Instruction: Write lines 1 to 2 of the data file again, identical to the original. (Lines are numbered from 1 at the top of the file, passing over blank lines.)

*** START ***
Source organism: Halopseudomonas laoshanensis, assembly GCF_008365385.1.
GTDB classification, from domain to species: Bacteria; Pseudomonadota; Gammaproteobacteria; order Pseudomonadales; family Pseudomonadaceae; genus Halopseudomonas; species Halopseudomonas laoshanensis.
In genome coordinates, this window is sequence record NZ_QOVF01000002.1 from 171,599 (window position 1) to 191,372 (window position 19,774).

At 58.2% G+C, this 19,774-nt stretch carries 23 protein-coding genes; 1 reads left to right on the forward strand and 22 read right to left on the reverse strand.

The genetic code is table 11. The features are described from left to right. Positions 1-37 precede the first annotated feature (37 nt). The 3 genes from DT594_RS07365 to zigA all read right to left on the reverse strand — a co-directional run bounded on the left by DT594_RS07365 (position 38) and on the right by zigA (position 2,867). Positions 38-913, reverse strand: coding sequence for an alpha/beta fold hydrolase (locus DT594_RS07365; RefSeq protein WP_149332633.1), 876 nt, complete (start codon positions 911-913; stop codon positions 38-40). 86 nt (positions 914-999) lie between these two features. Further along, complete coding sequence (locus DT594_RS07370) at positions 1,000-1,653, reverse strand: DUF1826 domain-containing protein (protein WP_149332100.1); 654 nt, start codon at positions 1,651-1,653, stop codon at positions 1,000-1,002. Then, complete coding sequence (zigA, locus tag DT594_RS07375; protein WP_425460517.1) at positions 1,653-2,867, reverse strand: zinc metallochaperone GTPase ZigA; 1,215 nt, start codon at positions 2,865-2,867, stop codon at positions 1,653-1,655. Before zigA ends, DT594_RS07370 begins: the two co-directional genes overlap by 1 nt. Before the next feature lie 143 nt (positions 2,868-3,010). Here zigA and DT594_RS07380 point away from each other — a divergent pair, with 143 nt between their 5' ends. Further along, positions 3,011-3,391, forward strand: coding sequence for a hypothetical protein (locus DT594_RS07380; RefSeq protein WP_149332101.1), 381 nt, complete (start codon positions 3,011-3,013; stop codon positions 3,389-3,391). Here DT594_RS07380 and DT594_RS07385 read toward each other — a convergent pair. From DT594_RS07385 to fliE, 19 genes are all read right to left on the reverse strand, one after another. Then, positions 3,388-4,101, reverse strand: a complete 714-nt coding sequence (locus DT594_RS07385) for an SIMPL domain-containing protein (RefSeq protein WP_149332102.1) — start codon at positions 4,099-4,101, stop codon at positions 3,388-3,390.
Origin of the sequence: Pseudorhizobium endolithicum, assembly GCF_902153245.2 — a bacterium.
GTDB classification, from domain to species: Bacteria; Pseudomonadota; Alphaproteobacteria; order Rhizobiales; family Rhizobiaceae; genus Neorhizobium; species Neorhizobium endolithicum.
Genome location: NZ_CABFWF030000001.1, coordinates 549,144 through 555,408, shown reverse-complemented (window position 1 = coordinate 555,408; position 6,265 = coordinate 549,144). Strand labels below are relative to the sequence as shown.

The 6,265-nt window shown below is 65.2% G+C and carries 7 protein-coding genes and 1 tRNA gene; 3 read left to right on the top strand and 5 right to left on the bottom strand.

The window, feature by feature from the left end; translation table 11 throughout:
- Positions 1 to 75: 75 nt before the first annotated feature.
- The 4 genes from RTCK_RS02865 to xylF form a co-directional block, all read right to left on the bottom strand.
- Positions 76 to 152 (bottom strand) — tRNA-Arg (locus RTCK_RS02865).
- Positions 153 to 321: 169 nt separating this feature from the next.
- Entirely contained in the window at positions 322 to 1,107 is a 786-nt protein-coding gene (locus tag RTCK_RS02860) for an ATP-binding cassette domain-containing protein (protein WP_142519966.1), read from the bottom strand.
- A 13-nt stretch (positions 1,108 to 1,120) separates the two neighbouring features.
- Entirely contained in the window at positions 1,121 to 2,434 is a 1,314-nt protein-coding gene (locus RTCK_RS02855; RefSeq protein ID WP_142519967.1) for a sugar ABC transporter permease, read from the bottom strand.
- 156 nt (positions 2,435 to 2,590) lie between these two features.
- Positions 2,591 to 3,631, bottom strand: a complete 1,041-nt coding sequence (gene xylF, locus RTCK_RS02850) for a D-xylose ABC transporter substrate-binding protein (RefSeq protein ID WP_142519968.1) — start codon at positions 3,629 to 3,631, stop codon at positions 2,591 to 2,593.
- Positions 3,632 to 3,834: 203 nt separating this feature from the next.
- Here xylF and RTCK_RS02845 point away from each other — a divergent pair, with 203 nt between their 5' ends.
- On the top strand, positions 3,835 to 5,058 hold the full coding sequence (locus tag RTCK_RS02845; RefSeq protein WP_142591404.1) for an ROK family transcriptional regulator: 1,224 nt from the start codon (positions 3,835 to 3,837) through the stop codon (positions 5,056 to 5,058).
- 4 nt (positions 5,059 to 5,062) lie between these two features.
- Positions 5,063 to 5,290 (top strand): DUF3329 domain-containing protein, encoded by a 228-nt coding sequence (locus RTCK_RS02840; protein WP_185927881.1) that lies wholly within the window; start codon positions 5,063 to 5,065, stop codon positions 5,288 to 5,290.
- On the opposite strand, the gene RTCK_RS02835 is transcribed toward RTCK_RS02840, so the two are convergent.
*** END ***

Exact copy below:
Source organism: Halopseudomonas laoshanensis, assembly GCF_008365385.1.
GTDB classification, from domain to species: Bacteria; Pseudomonadota; Gammaproteobacteria; order Pseudomonadales; family Pseudomonadaceae; genus Halopseudomonas; species Halopseudomonas laoshanensis.